Let commence the radical shift in topic for no apparent reason

But before we analyze Indy’s relationship with Short Round — the chief reason why TOD reigns supreme over Raiders and Last Crusade — let’s break down Indy’s transformation from greedy, skeptical mercenary to museum-friendly man of faith. In doing this, I plan to focus on problems in consistency that arise from the odd chronology of the series (TOD takes place before Raiders) and some flat-out bad writing — most of which is in the third movie, Indiana Jones and the Last Crusade.

Spiritually, Indy’s character follows a steadier course over the release order of the movies (Raiders, TOD, Last Crusade), so let’s examine the movies in that order first, focusing on Indy’s progression from hard-core atheist to a man of outright religion. In Raiders, Indy treats all matters metaphysical with skeptical kid gloves. When the two government reps ask Indy what’s going on in that freaky illustration of the Ark of the Covenant he shows them, Indy steps away from the table, averts his eyes, shrugs and mumbles (uncomfortably?), “Lightning. Fire. Power of God.” It’s Marcus who tries to freak out the Army guys by taking such pleasure in language like, “Wiped clean, by the wrath of God”; and it’s Marcus (and later Sallah) who honestly gets a little freaked out about actually, literally finding this deadly fucking thing called the Ark. In the first example, when Marcus says that the Ark is like nothing Indy has “ever gone after before,”Indy hits him with one of the great dismissive quips from the canon of atheistic thought: “I’m going after a find of incredible historical significance. You’re talking about the boogeyman” [italics mine].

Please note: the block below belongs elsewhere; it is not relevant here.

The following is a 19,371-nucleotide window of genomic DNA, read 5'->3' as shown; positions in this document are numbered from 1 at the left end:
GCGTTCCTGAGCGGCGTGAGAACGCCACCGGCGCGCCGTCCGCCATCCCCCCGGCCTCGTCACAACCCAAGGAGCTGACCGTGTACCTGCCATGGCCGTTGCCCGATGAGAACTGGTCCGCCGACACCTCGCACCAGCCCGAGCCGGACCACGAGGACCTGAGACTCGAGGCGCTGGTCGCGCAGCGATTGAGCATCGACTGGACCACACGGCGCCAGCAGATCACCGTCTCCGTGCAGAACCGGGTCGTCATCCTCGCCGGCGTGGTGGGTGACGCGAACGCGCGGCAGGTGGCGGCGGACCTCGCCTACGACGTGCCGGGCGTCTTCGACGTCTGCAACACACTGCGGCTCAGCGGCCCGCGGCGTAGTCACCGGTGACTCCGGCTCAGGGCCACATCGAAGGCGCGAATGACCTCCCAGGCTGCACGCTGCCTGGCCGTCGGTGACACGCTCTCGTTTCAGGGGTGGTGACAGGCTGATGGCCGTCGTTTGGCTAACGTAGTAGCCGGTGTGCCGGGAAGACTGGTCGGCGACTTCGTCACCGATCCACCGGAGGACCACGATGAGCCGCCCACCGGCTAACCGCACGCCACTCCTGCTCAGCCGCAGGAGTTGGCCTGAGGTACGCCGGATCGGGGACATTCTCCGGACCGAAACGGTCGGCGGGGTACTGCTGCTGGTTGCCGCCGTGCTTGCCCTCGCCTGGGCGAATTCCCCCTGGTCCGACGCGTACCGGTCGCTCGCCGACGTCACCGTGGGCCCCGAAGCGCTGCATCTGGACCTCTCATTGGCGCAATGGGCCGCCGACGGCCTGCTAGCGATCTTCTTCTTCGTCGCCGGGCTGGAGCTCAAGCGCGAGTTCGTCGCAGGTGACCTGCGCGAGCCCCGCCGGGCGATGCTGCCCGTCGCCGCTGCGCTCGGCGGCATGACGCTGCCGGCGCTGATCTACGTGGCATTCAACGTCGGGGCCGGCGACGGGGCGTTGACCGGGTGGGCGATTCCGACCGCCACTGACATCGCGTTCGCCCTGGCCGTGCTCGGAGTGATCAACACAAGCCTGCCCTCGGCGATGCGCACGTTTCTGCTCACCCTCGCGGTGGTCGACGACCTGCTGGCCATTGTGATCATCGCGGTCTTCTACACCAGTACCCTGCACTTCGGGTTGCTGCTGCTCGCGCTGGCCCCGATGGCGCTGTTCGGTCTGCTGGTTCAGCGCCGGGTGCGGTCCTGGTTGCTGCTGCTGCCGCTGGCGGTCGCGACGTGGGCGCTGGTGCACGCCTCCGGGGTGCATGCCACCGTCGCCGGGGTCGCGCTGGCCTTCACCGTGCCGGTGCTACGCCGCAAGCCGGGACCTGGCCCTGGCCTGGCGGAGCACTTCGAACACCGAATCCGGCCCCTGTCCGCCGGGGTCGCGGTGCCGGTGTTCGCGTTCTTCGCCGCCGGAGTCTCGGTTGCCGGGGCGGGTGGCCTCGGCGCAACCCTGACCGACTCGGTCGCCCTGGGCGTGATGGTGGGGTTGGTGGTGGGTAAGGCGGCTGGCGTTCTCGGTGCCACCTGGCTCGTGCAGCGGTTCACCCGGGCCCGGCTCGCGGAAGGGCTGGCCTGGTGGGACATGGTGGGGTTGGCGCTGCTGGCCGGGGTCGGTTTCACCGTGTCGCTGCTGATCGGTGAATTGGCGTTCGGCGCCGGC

But Indy, good Biblical scholar that he is, remembers from his Old Testament studies that only a high Jewish priest can look at the Ark (whereupon God, as the story goes, resides). So when the Nazis open it, and freaky, boogeyman-like weirdness starts happening, Indy instantly shuts his eyes and tells Marian to do the same. Whether or not being an aural witness to the divine slaughter of a few dozen Nazis (and the head-detonation of one French Nazi stooge) turns Indy into a believer (I don’t think so), Indy joins Marcus in a joint freak-out over what the Army plans to do with the Ark — they’d rather have it in a concrete bunker than a museum.

On to TOD. Again, I know this movie is set before Raiders, but in many ways it’s still a sequel to Raiders. One superficial example: the callback to the famous scene in Raiders where Indy just shoots the big guy with the big sword. In TOD, Indy encounters two bad guys with big swords, finds that he doesn’t have his gun, and has to kick their asses the old-fashioned way. A great bit, but Indy the atheist also continues to develop in the minds of Spielberg and Lucas. Near the beginning of the movie, when the village mystic — where did they find this guy?! — tells Indy that Shiva made them all fall from the sky, Indy assumes the wide-eyed, patient posture of a parent explaining to their kid that Santa Claus is a myth: “We’re weren’t brought here. Our plane crashed.” Soon after, when Short Round asks Indy if something indeed made their plane crash, Indy once again dismisses it: “No, shorty, it’s just a ghost story, don’t worry about it.”